Body weight, but not height, predicted concurrent risk for depressive symptomatology in the US, according to a recent study. Data were analyzed from the National Health and Nutrition Examination Survey years 2007-2016, focusing on adults aged ≥20. In this nationally-representative sample (n=23,739), relations of depressive symptoms with body shape variables were tested, controlling for age, gender, ethnicity, and socioeconomic status. Researchers found:
- Body weight and body mass index (BMI), but not standing height, predicted depressive symptoms.
- Adults with relatively high body weight or BMI (roughly the top 30-40% of women or 10% of men) had substantively elevated depressive symptoms within genders.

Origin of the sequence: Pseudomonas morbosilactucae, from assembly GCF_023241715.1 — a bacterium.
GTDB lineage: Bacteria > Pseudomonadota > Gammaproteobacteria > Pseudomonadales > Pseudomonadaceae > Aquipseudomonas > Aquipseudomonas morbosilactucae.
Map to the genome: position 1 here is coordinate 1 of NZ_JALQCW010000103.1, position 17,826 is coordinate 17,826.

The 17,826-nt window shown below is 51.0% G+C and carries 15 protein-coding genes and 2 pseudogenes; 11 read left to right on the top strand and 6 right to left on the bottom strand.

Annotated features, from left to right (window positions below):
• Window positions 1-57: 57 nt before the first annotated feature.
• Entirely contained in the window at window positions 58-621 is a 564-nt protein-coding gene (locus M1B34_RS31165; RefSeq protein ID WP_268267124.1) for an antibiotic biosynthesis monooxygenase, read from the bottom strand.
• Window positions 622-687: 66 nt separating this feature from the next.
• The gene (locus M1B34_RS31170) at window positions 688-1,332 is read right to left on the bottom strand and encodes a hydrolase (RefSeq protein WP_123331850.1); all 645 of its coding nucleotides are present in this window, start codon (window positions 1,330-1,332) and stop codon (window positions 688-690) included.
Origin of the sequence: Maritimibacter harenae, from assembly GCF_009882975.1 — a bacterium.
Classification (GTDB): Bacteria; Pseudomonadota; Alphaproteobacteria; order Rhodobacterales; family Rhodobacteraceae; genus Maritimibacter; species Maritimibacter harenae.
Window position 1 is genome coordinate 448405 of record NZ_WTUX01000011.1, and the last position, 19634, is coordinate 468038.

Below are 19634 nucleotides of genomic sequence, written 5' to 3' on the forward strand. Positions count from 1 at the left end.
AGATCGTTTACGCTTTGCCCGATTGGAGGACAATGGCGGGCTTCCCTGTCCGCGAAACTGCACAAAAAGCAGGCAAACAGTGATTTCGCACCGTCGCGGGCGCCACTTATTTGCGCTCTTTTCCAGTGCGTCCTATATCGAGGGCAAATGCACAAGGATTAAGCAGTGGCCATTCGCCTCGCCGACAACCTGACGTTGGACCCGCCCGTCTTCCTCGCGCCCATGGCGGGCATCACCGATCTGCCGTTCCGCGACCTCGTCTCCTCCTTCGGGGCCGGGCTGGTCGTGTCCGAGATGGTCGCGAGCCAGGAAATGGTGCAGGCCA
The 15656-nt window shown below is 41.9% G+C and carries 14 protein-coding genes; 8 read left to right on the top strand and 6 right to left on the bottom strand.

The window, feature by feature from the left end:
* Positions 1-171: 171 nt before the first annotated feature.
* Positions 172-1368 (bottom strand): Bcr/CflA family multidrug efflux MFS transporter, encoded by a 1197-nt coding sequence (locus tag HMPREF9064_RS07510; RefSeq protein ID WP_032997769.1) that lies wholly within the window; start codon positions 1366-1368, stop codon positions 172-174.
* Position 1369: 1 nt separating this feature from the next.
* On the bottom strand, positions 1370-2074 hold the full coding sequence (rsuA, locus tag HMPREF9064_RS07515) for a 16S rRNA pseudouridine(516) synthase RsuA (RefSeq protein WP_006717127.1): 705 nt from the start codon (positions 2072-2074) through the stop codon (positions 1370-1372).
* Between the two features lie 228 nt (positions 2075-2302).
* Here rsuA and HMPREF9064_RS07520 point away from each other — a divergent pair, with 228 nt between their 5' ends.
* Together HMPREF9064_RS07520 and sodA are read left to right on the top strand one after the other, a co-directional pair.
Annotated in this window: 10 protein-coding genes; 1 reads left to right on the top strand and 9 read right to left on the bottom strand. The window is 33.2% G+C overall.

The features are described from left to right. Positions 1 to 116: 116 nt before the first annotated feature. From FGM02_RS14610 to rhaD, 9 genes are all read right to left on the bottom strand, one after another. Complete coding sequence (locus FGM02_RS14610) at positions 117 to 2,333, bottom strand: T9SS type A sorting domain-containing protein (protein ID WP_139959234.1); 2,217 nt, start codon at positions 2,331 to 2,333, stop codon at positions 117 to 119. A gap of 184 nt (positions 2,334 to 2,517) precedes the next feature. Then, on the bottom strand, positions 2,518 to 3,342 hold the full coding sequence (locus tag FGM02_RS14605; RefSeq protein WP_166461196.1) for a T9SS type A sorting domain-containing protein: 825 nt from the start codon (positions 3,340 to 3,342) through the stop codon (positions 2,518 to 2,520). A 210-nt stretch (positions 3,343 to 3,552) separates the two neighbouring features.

- BMI ranges predicting elevated depressive symptoms among women (BMI ≥30) and men (BMI ≥36) were higher than standard overweight and obesity definitions, respectively.
Vittengl. Which body shape dimensions and sizes predict depression? [Published online ahead of print March 5, 2019]. J Affect Disord. doi:10.1016/j.jad.2019.03.032.
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